I’m really enjoying the process of leading an education startup in Colombia. It’s been over 3 years now and, thankfully, we are still alive and moving forward. It isn’t easy, I’m not crushing it, but I love what I do. The journey has been intoxicating: I have swung regularly from euphoria to despair, just like most entrepreneurs do.
I have cried. I have felt higher and prouder than I thought was possible. I have wanted to give up. Welcome to the family of broken open hearted warriors.
Recently, I’ve been developing a strong opinion on something. And it´s this: I think that across the entrepreneurship ecosystem, we have got our priorities all wrong. Along the way, during my time with CoSchool, I have had the chance to work with some wonderful mentors & advisors. I’ve read many books about the journey. I’ve taken part in accelerator programs in Colombia and the USA. And yet, nobody told me the single most important thing you need to learn how to do as an entrepreneur: having difficult & honest conversations. This should be day 1, lesson 1, hour 1 of any curriculum for entrepreneurs. The rest of the stuff can wait.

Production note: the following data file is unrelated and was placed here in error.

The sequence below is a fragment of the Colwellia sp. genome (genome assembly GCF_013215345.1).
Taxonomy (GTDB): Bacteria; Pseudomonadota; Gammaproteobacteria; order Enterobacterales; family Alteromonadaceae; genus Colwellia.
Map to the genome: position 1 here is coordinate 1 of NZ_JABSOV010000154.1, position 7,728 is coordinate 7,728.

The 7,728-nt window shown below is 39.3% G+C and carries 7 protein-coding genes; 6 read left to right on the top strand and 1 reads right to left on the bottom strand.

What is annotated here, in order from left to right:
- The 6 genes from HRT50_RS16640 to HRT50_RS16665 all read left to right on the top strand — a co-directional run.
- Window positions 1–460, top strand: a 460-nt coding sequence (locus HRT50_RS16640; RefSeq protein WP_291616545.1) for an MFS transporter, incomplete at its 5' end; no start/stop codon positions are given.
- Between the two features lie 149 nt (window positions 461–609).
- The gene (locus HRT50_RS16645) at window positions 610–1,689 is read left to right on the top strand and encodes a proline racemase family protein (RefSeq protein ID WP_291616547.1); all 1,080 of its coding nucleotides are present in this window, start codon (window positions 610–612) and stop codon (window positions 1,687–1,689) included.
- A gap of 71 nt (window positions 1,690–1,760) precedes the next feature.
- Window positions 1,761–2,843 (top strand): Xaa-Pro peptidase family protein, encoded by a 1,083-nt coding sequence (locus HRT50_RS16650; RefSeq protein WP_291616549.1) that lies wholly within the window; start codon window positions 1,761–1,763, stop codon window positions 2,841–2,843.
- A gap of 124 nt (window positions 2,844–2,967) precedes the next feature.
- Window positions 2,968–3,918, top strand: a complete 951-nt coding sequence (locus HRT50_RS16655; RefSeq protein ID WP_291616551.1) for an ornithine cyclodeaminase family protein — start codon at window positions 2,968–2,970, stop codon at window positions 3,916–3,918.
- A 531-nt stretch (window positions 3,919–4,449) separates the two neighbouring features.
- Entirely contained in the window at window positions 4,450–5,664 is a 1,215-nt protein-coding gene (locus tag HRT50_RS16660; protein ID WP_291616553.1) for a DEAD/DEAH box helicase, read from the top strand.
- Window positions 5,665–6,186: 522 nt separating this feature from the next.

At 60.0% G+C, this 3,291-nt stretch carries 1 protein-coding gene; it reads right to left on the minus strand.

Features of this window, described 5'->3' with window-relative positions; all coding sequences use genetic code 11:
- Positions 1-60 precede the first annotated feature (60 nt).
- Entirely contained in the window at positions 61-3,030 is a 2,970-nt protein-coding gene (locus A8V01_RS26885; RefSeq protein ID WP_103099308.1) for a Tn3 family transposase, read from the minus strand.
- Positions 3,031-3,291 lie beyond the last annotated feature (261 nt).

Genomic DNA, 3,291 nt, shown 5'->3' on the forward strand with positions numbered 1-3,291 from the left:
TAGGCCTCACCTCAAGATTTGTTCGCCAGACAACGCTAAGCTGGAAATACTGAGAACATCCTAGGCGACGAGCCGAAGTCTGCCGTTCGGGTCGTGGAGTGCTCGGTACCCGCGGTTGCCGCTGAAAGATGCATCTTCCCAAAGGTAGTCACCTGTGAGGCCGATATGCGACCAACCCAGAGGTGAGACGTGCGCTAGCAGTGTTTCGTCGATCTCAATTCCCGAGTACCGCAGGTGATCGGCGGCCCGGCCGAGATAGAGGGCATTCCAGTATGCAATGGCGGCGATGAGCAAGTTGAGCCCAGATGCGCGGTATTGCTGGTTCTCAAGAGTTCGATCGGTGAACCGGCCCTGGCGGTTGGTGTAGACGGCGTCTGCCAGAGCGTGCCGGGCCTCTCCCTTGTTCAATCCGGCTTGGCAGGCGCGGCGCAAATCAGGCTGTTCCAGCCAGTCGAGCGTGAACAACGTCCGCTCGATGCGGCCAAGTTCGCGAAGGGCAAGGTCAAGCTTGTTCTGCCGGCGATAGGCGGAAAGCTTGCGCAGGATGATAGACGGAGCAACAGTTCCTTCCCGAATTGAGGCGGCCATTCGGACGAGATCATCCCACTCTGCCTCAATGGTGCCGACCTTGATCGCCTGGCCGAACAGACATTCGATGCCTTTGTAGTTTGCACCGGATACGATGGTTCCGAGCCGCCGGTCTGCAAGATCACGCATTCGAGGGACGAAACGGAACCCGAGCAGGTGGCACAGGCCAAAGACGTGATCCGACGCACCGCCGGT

In the high octane, fast paced, first months and years of a startup there’s a whirlwind of canvasses, post its, late nights, endless “quick chats over coffee” (with people that will probably have nothing to do with your business), projections, decisions, action. And in the middle of all of it, I believe something fundamental to the existence (and success) of your startup gets forgotten. And that’s bad news for all of us.
As the wise Khalid Halim wrote in his 2014 article on Co-founder conflict: In 2012, Harvard Business School professor Noam Wasserman studied 10,000 founders for his book “The Founder’s Dilemma.” His research found that 65% of startups fail as a result of co-founder conflict. That’s higher than the divorce rate.
I split up with my co-founder Carlos after 10 months together. We’re still good friends, and he’s actually working with us again, but we made a rookie mistake (in our defence, we were rookies; and nobody told us) when we started out. Not once, in 10 months, did we sit down and have a difficult conversation. We never shared feedback. I moaned about him to the voice in my head and to my friends, whilst no doubt he did the same with his circles; CoSchool sprung into life and we got busy being busy. Too busy to notice, perhaps, that our relationship wasn’t going to able to withstand the first head-turning offer from another organization? As it turned out, those rocky last few weeks together (Carlos and I were both head-hunted by another startup, he decided to leave, I stayed) forced us into our first difficult conversations. But it was too late by then.